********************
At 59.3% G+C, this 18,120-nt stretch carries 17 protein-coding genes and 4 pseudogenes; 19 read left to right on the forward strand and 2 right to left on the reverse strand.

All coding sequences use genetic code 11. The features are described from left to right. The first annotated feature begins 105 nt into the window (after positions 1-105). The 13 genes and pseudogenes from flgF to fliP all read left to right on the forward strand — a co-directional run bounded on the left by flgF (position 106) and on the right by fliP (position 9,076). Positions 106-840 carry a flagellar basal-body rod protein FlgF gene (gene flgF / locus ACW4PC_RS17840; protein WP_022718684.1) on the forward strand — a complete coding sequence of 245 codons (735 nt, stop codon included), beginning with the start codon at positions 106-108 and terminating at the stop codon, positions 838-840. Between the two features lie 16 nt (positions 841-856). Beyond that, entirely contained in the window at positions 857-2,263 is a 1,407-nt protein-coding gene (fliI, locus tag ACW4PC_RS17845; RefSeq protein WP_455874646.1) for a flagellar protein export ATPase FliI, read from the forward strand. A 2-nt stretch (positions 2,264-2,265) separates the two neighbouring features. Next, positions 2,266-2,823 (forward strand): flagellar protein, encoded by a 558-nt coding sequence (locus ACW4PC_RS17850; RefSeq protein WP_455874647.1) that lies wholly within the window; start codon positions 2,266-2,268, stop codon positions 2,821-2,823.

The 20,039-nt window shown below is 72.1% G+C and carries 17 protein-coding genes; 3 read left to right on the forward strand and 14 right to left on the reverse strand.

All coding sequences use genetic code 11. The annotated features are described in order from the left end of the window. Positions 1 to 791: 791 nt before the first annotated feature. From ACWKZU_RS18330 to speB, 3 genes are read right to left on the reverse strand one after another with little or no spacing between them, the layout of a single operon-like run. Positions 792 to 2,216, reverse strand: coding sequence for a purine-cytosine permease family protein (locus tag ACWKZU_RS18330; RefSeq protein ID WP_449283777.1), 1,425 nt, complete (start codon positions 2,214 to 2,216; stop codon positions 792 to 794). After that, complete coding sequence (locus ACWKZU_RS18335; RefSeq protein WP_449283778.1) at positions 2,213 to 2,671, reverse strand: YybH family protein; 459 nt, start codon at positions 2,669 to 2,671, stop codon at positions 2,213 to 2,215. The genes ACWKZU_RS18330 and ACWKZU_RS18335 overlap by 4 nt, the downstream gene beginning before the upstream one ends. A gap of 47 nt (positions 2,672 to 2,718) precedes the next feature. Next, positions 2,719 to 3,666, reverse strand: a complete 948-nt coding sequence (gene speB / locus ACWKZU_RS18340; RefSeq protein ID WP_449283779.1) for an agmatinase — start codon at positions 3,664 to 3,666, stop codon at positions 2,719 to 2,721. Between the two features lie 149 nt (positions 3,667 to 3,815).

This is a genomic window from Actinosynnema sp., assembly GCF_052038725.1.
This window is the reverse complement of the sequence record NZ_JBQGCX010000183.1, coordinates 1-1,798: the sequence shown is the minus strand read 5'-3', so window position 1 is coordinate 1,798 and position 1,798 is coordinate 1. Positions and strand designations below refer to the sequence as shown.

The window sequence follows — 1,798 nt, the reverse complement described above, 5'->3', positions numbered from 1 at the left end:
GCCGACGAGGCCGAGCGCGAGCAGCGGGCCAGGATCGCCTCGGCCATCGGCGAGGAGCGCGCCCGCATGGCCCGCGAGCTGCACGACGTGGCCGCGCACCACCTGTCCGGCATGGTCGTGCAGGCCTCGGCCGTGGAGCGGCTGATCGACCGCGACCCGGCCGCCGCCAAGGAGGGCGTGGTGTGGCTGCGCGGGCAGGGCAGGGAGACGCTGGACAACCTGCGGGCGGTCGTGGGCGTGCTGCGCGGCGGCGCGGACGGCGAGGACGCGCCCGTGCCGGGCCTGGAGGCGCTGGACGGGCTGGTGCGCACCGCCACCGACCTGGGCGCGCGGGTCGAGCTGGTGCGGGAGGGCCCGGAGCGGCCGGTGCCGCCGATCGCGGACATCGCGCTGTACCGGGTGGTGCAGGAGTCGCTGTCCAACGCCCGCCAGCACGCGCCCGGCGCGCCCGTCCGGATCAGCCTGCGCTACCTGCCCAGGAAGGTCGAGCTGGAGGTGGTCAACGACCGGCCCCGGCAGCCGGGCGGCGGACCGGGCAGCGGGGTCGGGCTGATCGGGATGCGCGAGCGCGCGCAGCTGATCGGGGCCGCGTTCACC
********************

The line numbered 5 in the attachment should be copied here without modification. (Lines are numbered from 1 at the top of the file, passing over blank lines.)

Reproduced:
This is a genomic window from Actinosynnema sp., assembly GCF_052038725.1.